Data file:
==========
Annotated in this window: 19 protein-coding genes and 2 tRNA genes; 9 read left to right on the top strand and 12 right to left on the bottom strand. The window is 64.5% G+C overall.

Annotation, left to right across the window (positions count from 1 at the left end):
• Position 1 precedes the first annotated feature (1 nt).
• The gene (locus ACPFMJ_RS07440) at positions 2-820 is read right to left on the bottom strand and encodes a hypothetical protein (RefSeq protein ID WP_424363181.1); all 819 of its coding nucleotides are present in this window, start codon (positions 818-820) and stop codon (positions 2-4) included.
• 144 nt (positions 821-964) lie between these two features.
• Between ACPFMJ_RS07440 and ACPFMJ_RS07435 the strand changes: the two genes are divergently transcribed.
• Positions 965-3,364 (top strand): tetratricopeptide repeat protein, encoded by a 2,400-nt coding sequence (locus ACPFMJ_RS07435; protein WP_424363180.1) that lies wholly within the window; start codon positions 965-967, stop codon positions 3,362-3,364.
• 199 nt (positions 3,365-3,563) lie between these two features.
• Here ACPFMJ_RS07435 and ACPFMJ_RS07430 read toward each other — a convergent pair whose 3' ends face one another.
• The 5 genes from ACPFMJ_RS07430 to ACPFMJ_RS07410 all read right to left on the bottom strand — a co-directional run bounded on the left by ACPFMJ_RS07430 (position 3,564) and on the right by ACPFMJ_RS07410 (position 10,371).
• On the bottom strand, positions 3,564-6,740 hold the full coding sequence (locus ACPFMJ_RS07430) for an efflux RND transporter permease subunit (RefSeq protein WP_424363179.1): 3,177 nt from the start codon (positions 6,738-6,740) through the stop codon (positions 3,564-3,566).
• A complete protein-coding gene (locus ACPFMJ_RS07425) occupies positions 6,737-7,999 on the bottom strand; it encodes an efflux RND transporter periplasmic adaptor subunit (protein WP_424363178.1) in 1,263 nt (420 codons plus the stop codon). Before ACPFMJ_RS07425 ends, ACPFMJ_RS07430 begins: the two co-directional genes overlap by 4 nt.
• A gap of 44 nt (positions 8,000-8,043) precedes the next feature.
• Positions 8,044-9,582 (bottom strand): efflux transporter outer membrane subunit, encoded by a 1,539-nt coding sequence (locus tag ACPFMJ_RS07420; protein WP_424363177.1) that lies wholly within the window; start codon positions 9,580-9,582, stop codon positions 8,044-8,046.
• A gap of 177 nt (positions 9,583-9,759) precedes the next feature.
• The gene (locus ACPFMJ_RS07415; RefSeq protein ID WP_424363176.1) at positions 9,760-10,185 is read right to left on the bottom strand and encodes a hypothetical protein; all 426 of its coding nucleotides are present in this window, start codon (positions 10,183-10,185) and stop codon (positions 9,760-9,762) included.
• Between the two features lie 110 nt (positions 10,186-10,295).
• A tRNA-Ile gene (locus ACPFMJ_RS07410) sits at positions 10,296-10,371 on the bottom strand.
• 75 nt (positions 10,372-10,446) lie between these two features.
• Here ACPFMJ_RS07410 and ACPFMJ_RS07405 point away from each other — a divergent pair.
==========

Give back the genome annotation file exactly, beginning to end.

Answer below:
Annotated in this window: 19 protein-coding genes and 2 tRNA genes; 9 read left to right on the top strand and 12 right to left on the bottom strand. The window is 64.5% G+C overall.

Annotation, left to right across the window (positions count from 1 at the left end):
• Position 1 precedes the first annotated feature (1 nt).
• The gene (locus ACPFMJ_RS07440) at positions 2-820 is read right to left on the bottom strand and encodes a hypothetical protein (RefSeq protein ID WP_424363181.1); all 819 of its coding nucleotides are present in this window, start codon (positions 818-820) and stop codon (positions 2-4) included.
• 144 nt (positions 821-964) lie between these two features.
• Between ACPFMJ_RS07440 and ACPFMJ_RS07435 the strand changes: the two genes are divergently transcribed.
• Positions 965-3,364 (top strand): tetratricopeptide repeat protein, encoded by a 2,400-nt coding sequence (locus ACPFMJ_RS07435; protein WP_424363180.1) that lies wholly within the window; start codon positions 965-967, stop codon positions 3,362-3,364.
• 199 nt (positions 3,365-3,563) lie between these two features.
• Here ACPFMJ_RS07435 and ACPFMJ_RS07430 read toward each other — a convergent pair whose 3' ends face one another.
• The 5 genes from ACPFMJ_RS07430 to ACPFMJ_RS07410 all read right to left on the bottom strand — a co-directional run bounded on the left by ACPFMJ_RS07430 (position 3,564) and on the right by ACPFMJ_RS07410 (position 10,371).
• On the bottom strand, positions 3,564-6,740 hold the full coding sequence (locus ACPFMJ_RS07430) for an efflux RND transporter permease subunit (RefSeq protein WP_424363179.1): 3,177 nt from the start codon (positions 6,738-6,740) through the stop codon (positions 3,564-3,566).
• A complete protein-coding gene (locus ACPFMJ_RS07425) occupies positions 6,737-7,999 on the bottom strand; it encodes an efflux RND transporter periplasmic adaptor subunit (protein WP_424363178.1) in 1,263 nt (420 codons plus the stop codon). Before ACPFMJ_RS07425 ends, ACPFMJ_RS07430 begins: the two co-directional genes overlap by 4 nt.
• A gap of 44 nt (positions 8,000-8,043) precedes the next feature.
• Positions 8,044-9,582 (bottom strand): efflux transporter outer membrane subunit, encoded by a 1,539-nt coding sequence (locus tag ACPFMJ_RS07420; protein WP_424363177.1) that lies wholly within the window; start codon positions 9,580-9,582, stop codon positions 8,044-8,046.
• A gap of 177 nt (positions 9,583-9,759) precedes the next feature.
• The gene (locus ACPFMJ_RS07415; RefSeq protein ID WP_424363176.1) at positions 9,760-10,185 is read right to left on the bottom strand and encodes a hypothetical protein; all 426 of its coding nucleotides are present in this window, start codon (positions 10,183-10,185) and stop codon (positions 9,760-9,762) included.
• Between the two features lie 110 nt (positions 10,186-10,295).
• A tRNA-Ile gene (locus ACPFMJ_RS07410) sits at positions 10,296-10,371 on the bottom strand.
• 75 nt (positions 10,372-10,446) lie between these two features.
• Here ACPFMJ_RS07410 and ACPFMJ_RS07405 point away from each other — a divergent pair.